Green/White Tea, a healthy “coffee break”

It’s proven that taking short breaks during your working day is good for productivity and your memory. As an excuse for a break, people go and have a coffee. It’s also often at the coffee machine or coffee area that you bump into people, talk about other things or even make decisions. You can still have all that and do something good for your health at the same time. Introducing the “green tea break”…

5 years ago I was drinking coffee with a few colleagues after lunch and we started talking about the negative effects of drinking a lot of coffee. Surprised by all the effects mentioned, I decided there and then to stop and instead switch to what I had heard was a healthy alternative, green tea. The good thing about public commitments is that you are much likely to stick to them, and so I have.

As people are often surprised when I take hot water from the coffee machine or order green tea after lunch, I have had many discussions about coffee vs. green tea, which is better and why. I have therefore done a bit of online research and learnt about all the positive effects of green tea. Here are the most important ones:

  • It helps to build the immune system with its antioxidants
  • It lowers cholesterol and improves the ratio of good cholesterol to bad cholesterol
  • It increases metabolism which helps you lose weight
  • It reduces the risk of getting various types of cancer and inhibits the growth of certain cancer cells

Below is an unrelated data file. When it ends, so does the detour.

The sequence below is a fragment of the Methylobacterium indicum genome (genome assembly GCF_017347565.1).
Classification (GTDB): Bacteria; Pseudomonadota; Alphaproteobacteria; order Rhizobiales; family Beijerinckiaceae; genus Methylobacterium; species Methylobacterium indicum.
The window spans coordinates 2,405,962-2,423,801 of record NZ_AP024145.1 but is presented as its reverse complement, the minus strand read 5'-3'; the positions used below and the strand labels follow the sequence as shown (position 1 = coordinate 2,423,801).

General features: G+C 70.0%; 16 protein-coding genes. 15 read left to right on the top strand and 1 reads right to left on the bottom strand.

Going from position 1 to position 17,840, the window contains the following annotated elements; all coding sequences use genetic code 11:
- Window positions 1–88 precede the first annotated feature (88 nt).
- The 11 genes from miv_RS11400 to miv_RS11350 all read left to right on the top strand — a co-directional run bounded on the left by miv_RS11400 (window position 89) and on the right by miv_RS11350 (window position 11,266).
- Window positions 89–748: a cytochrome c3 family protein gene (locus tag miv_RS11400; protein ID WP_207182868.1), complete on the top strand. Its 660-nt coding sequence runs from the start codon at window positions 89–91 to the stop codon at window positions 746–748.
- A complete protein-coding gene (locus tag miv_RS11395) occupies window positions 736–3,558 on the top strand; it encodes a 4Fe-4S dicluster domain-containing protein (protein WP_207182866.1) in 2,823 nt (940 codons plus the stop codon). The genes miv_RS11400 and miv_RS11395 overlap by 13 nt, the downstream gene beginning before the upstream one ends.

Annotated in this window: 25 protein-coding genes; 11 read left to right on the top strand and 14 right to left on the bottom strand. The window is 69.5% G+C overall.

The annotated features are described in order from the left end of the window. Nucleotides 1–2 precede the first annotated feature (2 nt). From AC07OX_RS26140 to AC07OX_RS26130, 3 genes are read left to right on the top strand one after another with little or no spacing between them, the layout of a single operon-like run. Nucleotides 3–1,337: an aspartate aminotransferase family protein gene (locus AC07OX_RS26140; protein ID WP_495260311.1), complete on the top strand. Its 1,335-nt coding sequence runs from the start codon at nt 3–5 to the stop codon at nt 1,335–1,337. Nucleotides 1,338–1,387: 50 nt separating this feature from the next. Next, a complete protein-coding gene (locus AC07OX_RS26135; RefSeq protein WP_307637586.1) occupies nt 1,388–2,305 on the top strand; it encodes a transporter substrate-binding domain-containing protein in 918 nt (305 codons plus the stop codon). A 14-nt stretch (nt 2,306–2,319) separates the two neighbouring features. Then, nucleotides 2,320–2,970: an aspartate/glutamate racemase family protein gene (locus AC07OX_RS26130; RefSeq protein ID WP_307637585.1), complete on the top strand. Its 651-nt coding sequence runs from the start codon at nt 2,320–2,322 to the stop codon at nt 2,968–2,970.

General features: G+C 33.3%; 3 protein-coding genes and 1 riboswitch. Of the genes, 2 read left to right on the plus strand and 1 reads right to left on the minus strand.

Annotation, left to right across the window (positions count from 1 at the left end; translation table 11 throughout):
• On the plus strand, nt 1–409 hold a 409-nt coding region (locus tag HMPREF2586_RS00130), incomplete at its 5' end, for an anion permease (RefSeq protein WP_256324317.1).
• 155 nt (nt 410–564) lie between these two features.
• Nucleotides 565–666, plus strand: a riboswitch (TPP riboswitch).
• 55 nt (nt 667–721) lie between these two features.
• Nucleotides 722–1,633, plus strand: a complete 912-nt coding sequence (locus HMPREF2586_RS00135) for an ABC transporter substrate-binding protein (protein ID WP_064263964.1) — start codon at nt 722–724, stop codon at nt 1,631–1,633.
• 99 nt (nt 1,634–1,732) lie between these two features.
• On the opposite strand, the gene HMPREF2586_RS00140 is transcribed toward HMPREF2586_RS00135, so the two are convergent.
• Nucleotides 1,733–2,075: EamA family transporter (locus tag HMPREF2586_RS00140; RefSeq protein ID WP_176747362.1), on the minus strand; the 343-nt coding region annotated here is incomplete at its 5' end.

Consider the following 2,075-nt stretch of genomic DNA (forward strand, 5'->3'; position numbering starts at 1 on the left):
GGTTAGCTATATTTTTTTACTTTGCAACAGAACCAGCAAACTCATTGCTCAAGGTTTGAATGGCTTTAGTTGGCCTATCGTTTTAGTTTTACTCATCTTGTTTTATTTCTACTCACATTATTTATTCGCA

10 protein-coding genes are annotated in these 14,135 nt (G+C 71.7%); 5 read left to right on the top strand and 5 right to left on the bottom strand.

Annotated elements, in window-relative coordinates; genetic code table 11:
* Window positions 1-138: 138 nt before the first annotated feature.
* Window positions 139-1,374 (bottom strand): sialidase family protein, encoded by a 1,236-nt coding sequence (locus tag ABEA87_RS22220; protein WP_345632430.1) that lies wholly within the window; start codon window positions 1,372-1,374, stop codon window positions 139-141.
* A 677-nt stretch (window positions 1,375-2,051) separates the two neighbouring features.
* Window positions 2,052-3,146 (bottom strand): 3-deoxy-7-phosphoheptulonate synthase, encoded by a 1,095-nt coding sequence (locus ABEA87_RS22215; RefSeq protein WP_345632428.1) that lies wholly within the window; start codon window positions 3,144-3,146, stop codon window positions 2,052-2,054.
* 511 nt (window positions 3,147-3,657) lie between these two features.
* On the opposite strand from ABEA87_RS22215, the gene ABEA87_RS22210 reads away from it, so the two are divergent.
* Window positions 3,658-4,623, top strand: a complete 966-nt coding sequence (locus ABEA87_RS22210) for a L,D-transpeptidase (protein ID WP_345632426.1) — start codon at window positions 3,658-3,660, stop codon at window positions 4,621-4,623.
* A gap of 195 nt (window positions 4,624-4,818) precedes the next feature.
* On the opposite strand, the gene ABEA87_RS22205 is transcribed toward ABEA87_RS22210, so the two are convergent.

• It reduces the risk of getting Alzheimer’s
  • It slows down the signs of ageing by fighting the free radicals
  • It lowers the risk of high blood pressure
  • It may help prevent tooth decay by killing the bacteria which causes the dental plaque
  • It can protect against seasonal allergies

Hopefully these benefits are convincing enough to persuade you to replace the 5 cups a day “lousy office coffee machine coffee” routine for a better green or white tea alternative.

But what is the difference between black, green and white tea?

All tea variants are made from the leaves of the same plant Camellia sinensis, the difference is how the leaves are processed.

  • Black tea undergoes complete oxidation which gives it a rich taste and protects the leaves so they can be stored longer.
  • Green tea is only partly oxidized and the tea therefore contains more antioxidants and less caffeine.
  • White tea is made from leaves that are picked before they are fully open and still have fine white “hairs”. It is not oxidized at all and therefore contains even more antioxidants (up to 3 times more) and also less caffeine than black and green tea.
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